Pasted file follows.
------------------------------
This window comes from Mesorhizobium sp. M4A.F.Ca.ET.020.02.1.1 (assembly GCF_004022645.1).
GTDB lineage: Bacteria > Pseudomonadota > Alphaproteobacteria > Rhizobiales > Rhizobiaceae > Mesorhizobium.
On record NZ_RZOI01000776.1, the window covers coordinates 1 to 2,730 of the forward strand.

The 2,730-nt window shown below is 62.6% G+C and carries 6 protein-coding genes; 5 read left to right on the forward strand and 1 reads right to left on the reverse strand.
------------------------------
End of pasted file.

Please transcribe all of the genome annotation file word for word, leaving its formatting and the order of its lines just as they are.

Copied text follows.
This window comes from Mesorhizobium sp. M4A.F.Ca.ET.020.02.1.1 (assembly GCF_004022645.1).
GTDB lineage: Bacteria > Pseudomonadota > Alphaproteobacteria > Rhizobiales > Rhizobiaceae > Mesorhizobium.
On record NZ_RZOI01000776.1, the window covers coordinates 1 to 2,730 of the forward strand.

The 2,730-nt window shown below is 62.6% G+C and carries 6 protein-coding genes; 5 read left to right on the forward strand and 1 reads right to left on the reverse strand.